Between the fear of a full return of adrenal fatigue I had just began clawing my way out, literally, in July, screwed up feet (that had to keep me going on all those steep rocky ups and downs through 3 canyons on that stretch), and still not eating, I resolved to stop at Pinchot AS, mile 74-ish. I even stopped some runner, bummed a cell phone and called Larry to say exactly that. Once that was done, the next 2 miles took me an hour - yes, I am fully aware most of it was just simply giving up. I was pretty angry I didn't stop at mile 54. Because, really, 20 mile runs and 30 mile hikes only prepare you for that distance, and that's why I felt so good there still. And that I didn't need to prove anything, nor am I interested to "walk it in", "not be a quitter", f#%$ up my poor body that is not trained - or even hormonally normal yet - and screw up the future I still do want to have - the future with my health, my fitness, my running, my adventures, and potentially, yes, ultrarunning.

I also thought of Larry, who'd have to wait for me, under beating sun, and see me to the finish, in 35:45, what means we would leave Pine at 6 pm, with me dirty and dead, and him, exhausted, driving 2 hrs to Phoenix, hungry (because who goes to eat like that?), looking for hotel in the dark, crashing at 9 pm, hardly showering (and still hungry, because all the places are closed), just to be at the airport at 5:30 am. That was not fare to him and did not make sense.

And yes, with age, things sort of have to make sense to me now. I am getting softer. Wiser? Kinder to myself and those who participate in my life?

...Pinchot AS does not allow drops. It wasn't in a race manual, and I set there in shock for 15 min, until deciding to "walk it out" on some dirt road - a 12 mile walk out, mind you, and still ending with Powerline rocky drop. Technically, it was the same distance as going to Houston brothers AS and out the race way, but I couldn't bare being "in the race" anymore. I was also afraid that if I stay on the course, I may change my mind and go all the way, something I couldn't afford and really didn't want to. How screwed up is that thinking? After 2 miles, a radio guy on a truck picked me up, and I cried of happiness. As I hobbled down powerlines, sliding on my ass and praying not to break my legs in this last mile, I saw Larry coming up - just as I hoped - and we hugged. He is truly the best man for me, supporting whatever decision I make - whether it go for a nasty 100 mile finish untrained, or quit the attempt. (p.s. this Zane Grey course served as our first face-to-face meet back in 2007, so here, how 'bout that!?)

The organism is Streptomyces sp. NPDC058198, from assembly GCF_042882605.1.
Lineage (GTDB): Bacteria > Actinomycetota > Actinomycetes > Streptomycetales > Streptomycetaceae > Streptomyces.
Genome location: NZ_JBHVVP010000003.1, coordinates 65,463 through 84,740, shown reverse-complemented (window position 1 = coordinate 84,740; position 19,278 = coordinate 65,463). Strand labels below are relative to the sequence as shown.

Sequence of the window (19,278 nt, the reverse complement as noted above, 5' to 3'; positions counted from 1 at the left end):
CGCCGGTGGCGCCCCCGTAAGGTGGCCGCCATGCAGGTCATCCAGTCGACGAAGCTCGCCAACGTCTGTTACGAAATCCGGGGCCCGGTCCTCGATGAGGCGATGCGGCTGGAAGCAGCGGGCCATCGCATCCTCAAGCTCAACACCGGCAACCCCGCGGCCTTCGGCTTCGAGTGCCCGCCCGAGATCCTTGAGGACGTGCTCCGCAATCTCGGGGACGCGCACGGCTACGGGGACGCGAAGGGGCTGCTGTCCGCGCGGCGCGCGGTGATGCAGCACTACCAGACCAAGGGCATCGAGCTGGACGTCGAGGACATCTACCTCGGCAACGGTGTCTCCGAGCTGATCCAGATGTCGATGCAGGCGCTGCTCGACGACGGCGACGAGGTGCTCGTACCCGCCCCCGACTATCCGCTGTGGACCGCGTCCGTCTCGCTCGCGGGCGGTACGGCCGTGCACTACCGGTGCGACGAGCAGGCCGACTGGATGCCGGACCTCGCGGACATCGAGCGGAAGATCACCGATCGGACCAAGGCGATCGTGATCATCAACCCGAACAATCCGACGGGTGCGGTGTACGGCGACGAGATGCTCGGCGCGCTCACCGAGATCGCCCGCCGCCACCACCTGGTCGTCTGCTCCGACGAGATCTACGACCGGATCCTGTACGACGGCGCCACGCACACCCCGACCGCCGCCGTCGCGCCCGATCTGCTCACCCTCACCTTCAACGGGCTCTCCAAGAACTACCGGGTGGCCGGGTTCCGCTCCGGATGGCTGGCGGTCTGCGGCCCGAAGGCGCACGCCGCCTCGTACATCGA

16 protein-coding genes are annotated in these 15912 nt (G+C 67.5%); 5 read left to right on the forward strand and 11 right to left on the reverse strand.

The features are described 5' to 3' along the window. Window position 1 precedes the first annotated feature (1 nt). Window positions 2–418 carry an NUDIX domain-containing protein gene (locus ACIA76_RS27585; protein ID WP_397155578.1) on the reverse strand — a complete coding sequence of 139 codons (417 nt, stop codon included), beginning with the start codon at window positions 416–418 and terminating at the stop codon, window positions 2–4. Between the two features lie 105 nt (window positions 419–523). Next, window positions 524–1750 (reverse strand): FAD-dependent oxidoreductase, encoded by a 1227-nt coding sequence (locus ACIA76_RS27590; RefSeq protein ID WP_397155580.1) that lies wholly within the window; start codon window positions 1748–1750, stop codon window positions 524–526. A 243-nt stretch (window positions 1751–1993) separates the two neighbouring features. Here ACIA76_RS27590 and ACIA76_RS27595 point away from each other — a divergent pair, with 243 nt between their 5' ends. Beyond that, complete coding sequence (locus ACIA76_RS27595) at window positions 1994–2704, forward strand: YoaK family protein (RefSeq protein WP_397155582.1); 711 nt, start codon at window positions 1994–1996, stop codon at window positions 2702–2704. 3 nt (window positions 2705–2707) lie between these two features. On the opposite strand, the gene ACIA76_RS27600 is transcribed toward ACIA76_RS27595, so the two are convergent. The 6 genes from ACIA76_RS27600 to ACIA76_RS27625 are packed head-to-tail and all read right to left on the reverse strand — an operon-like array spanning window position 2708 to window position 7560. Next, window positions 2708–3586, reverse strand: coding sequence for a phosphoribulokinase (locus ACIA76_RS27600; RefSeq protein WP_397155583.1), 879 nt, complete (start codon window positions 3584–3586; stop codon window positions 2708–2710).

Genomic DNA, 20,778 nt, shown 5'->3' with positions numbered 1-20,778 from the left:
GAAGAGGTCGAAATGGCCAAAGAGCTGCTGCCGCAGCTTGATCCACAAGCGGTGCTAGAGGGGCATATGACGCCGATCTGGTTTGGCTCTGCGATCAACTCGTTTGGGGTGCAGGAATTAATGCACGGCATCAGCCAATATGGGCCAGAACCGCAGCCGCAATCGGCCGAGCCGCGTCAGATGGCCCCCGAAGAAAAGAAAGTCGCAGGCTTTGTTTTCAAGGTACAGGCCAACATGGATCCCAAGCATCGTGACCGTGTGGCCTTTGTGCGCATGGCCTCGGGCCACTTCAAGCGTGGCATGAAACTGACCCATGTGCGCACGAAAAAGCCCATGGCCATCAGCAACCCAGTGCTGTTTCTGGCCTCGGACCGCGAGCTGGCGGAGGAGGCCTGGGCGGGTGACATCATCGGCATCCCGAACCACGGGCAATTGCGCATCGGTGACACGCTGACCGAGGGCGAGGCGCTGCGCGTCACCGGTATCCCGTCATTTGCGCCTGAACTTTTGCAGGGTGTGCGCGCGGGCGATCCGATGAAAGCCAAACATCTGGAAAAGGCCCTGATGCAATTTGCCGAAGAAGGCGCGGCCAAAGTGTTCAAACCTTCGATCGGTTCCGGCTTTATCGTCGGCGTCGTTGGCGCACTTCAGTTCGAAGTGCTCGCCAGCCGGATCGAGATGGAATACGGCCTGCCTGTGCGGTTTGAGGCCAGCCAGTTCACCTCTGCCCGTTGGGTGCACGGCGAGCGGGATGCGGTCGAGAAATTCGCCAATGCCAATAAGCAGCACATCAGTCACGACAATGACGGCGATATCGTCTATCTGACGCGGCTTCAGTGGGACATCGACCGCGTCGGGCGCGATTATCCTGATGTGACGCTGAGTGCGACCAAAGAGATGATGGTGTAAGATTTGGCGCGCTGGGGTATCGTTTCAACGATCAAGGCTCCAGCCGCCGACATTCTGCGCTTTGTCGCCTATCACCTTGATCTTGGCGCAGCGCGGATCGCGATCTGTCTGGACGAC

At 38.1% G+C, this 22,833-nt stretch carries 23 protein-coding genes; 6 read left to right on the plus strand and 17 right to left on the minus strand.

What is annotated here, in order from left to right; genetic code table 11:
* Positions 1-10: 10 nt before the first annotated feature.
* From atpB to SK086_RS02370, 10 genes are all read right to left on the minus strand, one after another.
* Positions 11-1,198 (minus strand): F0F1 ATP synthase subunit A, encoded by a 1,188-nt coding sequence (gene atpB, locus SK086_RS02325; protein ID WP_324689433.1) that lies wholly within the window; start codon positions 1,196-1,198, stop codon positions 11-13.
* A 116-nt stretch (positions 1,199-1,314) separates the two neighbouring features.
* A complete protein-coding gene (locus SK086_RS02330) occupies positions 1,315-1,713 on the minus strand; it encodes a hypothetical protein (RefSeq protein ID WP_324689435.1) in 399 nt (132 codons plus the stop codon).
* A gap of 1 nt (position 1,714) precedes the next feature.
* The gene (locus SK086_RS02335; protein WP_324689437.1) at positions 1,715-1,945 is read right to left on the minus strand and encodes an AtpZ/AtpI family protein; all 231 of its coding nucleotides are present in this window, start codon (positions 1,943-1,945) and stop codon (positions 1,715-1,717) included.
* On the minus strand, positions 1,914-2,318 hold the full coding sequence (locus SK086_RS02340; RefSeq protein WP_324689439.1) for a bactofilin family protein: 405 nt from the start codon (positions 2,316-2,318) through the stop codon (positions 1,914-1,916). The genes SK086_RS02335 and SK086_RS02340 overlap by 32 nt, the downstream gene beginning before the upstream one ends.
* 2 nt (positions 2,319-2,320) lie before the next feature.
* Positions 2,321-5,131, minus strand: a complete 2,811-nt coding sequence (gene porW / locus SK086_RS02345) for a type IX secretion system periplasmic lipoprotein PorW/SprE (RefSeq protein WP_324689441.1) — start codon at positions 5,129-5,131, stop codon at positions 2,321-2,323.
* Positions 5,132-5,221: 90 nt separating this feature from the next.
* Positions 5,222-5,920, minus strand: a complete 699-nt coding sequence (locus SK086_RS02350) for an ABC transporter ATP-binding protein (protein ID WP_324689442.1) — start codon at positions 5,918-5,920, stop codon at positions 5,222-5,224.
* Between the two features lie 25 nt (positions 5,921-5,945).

Coming to the cabin by 9 am allowed us to shower, we stopped at the finish line to thank Jeremy the RD and apologize for screwing up the predictions (Jay's wrap-up post), sort of ate at Danny's, drove to Phoenix, saved the mood by browsing the yarn store, and crashed in the hotel for 3 hrs. More or less recovered, dinner was eaten with pleasure, and a lot of talking ensured.



Could I have done things different;y? What if I forced myself to eat? Utilized my well-known hard-headed attitude? Had Larry come and pace me for the loop? Walked with a handful of guys I let pass once made a resolution? What if I stuck to my original idea of doing Pumpkin Holler 100 in October, more recovered from Tahoe trip, and on the dirt rolling roads, where power-walking could have easily brought me to a 28 hr finish without ill effects of heat, altitude and messed up feet? What if???

But at the end of the day, we can't rewind the tape. Nor should we. What happened was exactly what needed to - because it put things in place. One can NOT finish a mountain 100 miler while not doing any specific training (I am fit, I am just not ultrarunning fit) in good health or spirit. And "just walking it in", with no disrespect to all of those who are happy and satisfied with that - does not make me happy.

Time to move on. Until my body cooperates fully, I will not be attempting long training runs. But in the past 2 years I did find some pieces of myself that separate my running identity from just being me. I am going to keep soul-searching for more of those. While hopefully still running.:)

3 comments:

Sarah said...

You have my respect and admiration for trying! .....and always being true to yourself. :)

Erin Earle said...

I love this. <3 Wise woman you are!!

Kirstin C said...

Glad you made the right decision for you. There's NEVER any shame in trying, despite the views of some elitists.

Be encouraged, Olga!